Do You Teach In A M.A.G.I.C. School?
The delivery of high quality, compassionate education is imperative for all educational organisations and systems. But what does this actually mean and how is it translated?
The important components of successful schools are many and various and there are lots of models that point to the ingredients. It’s a complex endeavour to say the least!
According to Neila A. Connors, schools that are able to spin and weave their magic do so with 5 elements she helpfully summarises as M.A.G.I.C.
For her she says that successful schools place their deliberate efforts into:
This is true, schools that focus on M.A.G.I.C. probably do well but there is simply no one-size fits all formula.
Where schools are working well, it is because teachers, parents, and the school community have joined together to develop programmes and ideas specific to meet their own particular goals and challenges rather than relying on a prescriptive template of success.
Schools often draw on and quote ‘best practices’ but best practice isn’t always best.
If every school followed best practices, all schools would look the same. Best practices approaches can actually limit opportunities for new learning and growth when local contexts and the specifics are ignored.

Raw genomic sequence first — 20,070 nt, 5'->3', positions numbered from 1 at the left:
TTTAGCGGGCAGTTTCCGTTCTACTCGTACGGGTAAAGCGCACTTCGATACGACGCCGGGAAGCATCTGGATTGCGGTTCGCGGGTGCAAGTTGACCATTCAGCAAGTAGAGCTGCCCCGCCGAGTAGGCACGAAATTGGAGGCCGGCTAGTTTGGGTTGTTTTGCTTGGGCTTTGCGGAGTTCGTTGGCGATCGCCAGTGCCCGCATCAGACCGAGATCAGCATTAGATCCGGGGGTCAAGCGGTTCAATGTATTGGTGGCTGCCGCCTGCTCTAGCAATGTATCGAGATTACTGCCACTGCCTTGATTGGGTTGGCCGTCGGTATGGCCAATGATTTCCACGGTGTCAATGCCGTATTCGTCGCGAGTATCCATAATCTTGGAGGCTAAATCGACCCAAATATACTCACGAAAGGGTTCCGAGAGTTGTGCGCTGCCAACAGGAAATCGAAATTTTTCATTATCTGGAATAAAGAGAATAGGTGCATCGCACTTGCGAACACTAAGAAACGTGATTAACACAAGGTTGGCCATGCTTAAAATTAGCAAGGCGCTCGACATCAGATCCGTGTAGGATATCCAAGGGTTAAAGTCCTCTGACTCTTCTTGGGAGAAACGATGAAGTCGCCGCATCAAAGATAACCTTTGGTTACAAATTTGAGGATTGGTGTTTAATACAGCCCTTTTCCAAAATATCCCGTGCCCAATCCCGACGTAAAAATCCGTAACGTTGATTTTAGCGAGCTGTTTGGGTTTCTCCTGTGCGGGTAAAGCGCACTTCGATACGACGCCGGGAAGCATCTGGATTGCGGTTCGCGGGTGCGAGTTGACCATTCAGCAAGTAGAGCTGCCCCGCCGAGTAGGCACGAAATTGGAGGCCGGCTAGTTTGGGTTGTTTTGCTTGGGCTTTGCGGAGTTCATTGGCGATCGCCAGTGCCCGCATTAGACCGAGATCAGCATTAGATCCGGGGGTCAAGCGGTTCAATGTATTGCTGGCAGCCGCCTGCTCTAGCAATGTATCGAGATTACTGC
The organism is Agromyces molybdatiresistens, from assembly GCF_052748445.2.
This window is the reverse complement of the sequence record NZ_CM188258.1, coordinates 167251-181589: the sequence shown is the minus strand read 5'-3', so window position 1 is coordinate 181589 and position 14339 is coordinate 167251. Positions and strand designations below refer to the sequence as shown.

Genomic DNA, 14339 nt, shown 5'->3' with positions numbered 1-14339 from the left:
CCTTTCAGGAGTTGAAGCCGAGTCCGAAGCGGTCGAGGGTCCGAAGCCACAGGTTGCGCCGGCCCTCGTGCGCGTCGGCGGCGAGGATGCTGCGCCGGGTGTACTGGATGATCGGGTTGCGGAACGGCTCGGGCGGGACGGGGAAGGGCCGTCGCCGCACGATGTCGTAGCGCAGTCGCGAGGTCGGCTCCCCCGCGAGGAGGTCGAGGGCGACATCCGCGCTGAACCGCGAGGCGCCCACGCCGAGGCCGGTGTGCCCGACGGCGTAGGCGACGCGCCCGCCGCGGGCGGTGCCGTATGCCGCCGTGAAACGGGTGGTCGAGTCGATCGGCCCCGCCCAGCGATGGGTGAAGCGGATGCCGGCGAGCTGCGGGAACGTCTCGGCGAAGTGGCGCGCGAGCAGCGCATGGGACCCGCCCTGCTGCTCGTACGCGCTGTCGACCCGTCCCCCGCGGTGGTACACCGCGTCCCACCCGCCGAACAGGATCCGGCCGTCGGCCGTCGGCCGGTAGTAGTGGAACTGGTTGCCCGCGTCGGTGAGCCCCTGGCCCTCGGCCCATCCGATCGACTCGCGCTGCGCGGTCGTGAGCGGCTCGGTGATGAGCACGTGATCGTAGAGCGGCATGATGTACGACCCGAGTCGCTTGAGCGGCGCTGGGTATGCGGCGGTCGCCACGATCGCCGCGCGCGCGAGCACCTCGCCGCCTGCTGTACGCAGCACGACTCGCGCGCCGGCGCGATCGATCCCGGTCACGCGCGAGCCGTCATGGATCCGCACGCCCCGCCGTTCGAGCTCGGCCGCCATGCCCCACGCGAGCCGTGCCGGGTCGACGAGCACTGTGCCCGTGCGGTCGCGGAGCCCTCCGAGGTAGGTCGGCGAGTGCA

So why do schools adopt a ‘best practice’ approach? Well, these practices attract teaching consultants and CPD evangelists who pronounce their virtues to all who will listen and convince us that things can work.
This isn’t to say that best practices shouldn’t be adopted – they should but they should be your own version of events and not someone else’s.
When a school adopts a best practice strategy then they do it on their own turf and terms through introspection, research, experience, testing and reflection – terms and local conditions apply!
Every school contains its own magic and that comes about through a continuing effort to change and grow where constant self-review weeds out weaknesses and vulnerabilities.
It’s clear that schools all share some key similarities such as a focus on the whole child, commitment to equity and access, family and community engagement, high expectations, distributed leadership, etc but there are always add-ons and bolt-ons that schools need to include and innovate so things work for them.
Schools learn that their own ‘best practice’ isn’t static as magic has a limited shelf-life. The right, home-grown best practices can help improve a school’s performance but only for a while. Best practice is a constant work in progress.